Substance abuse is the subject of a number of unfounded myths, many of which have been perpetuated by the media. In this article, we take a look at some of the most common misconceptions about addiction and alcohol and drug abuse rehabilitation.
Myth About Addiction #1: Addicts Have No Willpower
Many people still hold on to the belief that an addict has the propensity to quit whenever they choose to. Believing that addiction to drugs and alcohol is a lifestyle choice is a misconception that is actually quite dangerous, with individuals who are suffering from addiction issues being made to feel outcast.
Addiction is an illness that isolates people in its grip, although understanding how substance abuse develops makes it possible to recognize the signs that an individual needs drug abuse rehabilitation treatment.
Drugs and alcohol have a powerful influence on the brain to such an extent that prolonged substance abuse can cause permanent damage.
Although individuals will choose to have their first alcoholic drink or hit of cocaine, if they continue to use without seeking alcohol or drug abuse rehab, they will ultimately have a greatly reduced ability to quit on their own.
This is because the body becomes tolerant to the effects of substances after continued use, making it necessary to take more to get the desired effects.
This leads to people experiencing cravings for the substance when they are not using known as withdrawal symptoms. These symptoms are generally flu-like to start with, which most people recognize as a hangover.
However, over time, they will become more severe and unless alcohol and drug abuse treatment is sought, potentially life-threatening. The only way of combating withdrawal symptoms is either by using again as soon as possible or completing detox in a supervised environment.
Myth About Addiction #2: Weekend Binge Drinking or Occasional Drug Use Is Not Addiction
Substance abuse comes in many forms and everyone experiences it differently in terms of how symptoms present. Many people falsely believe that occasional recreational use or binge drinking or drug-taking is not the same thing as being addicted.
Although this pattern of using alcohol and drugs to excess while forgoing them during the week may not seem to fit the stereotypical image of an addict, it is still recognized as substance abuse.
Much depends on the reason behind the person’s excessive substance use rather than the volume and regularity of their alcohol consumption or drug-taking. There is a strong correlation between addiction and other mental illnesses such as depression or anxiety and some chronic pain conditions including cancer.
Many people use drugs or alcohol as a mechanism to reduce the symptoms of something else, which can lead to them becoming addicted.
Myth About Addiction #3: You Have To Be Drunk or High Constantly To Be an Addict
One of the main reasons people become addicted to alcohol and drugs is because they become tolerant of their effects. This makes it physically impossible for them to be high or drunk all the time.
In fact, the more developed addiction is in the individual, the more drugs or alcohol they are able to consume without necessarily appearing drunk or high. This is one of the reasons it can be very difficult to spot when a person has a problem with substance abuse.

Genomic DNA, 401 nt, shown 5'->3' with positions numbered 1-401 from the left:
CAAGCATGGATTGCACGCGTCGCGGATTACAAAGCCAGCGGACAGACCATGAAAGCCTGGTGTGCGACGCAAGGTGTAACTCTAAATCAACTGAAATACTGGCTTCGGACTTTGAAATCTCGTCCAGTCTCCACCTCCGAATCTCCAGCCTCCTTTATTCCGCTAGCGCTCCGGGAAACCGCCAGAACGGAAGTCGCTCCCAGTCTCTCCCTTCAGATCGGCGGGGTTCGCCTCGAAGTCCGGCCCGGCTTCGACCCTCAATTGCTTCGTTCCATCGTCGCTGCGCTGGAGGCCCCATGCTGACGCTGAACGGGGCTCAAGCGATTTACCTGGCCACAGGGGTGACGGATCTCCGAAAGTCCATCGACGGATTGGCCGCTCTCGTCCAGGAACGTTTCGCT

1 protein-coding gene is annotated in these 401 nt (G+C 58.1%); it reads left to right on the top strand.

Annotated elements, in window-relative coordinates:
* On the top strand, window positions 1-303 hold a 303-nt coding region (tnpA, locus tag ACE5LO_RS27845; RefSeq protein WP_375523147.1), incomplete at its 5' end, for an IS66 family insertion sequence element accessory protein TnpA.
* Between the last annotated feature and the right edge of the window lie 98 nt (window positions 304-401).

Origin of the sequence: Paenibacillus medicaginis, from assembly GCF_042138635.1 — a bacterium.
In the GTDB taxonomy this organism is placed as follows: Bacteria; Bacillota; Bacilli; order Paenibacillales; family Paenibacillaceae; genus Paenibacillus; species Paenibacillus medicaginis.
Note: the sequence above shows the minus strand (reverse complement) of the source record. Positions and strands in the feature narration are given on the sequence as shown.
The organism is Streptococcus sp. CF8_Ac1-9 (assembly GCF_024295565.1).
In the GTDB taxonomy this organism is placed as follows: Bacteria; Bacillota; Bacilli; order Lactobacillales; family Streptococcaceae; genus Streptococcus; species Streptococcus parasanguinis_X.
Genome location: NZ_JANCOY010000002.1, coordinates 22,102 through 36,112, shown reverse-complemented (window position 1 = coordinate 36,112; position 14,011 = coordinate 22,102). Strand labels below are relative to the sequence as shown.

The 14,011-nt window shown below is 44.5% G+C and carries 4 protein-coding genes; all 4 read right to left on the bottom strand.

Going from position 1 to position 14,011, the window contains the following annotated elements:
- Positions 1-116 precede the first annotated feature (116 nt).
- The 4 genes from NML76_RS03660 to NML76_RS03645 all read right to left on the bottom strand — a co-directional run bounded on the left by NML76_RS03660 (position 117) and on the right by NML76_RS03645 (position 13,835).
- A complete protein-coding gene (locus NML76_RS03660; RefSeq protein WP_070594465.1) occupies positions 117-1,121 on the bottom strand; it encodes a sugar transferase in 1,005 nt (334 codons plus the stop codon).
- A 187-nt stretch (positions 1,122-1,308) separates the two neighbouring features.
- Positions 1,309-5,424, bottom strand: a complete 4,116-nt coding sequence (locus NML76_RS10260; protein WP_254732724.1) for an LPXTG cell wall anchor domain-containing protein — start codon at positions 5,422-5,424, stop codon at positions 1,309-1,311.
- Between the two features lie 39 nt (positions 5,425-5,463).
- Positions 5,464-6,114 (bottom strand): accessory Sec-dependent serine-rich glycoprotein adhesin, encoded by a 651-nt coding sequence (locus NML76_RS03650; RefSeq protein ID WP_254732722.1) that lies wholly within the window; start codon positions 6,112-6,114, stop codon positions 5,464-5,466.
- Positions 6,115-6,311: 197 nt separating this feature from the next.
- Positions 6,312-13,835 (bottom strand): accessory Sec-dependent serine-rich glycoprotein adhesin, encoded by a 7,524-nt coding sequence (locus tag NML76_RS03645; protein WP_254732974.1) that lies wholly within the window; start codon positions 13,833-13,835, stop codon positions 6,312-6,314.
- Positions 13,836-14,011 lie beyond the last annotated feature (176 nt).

Myth About Addiction #4: If I Have a Job, I Can’t Be an Addict
Many people conceal substance abuse while holding down a responsible job and they are known as functioning addicts. This type of addict is able to perform very capably during the day even though they may be drinking or using drugs to excess the night before.
Some may even use substances through the day as a means to feed their addiction without anyone around them having the slightest idea there’s a problem
Functioning addicts are very often people who are ordinarily very much in control of their lives. They are known to be dedicated to their jobs, loyal and reliable and often hold senior positions with considerable responsibility.
Because of the personality type of a functioning addict, they seek to control their addictive behavior behind closed doors, although unless they seek drug abuse rehab treatment, the signs will eventually become clear to others.
Myth About Addiction #5: If I Can Stop Drinking or Using Drugs, I’m Not an Addict
Once a person has started to believe they are capable of quitting drugs or alcohol any time they wish to, the chances are their problem has gotten out of control. Many addicts attempt to quit unsuccessfully before they enter into a drug abuse rehab program and indeed, it is one of the characteristics of addiction illness.
The fact is that detox is incredibly challenging, making it virtually impossible for an addict to achieve alone.
Withdrawal symptoms and cravings can be overwhelming, dangerous and frightening and medical supervision is always recommended. Despite the challenges of detox, it is essential to rid the body of all the toxins accumulated as a result of substance abuse otherwise they will continue to have an influence on the individual.
Once detox has been completed, they can continue their healing in drug abuse rehabilitation to prepare for a healthy, substance-free life in recovery.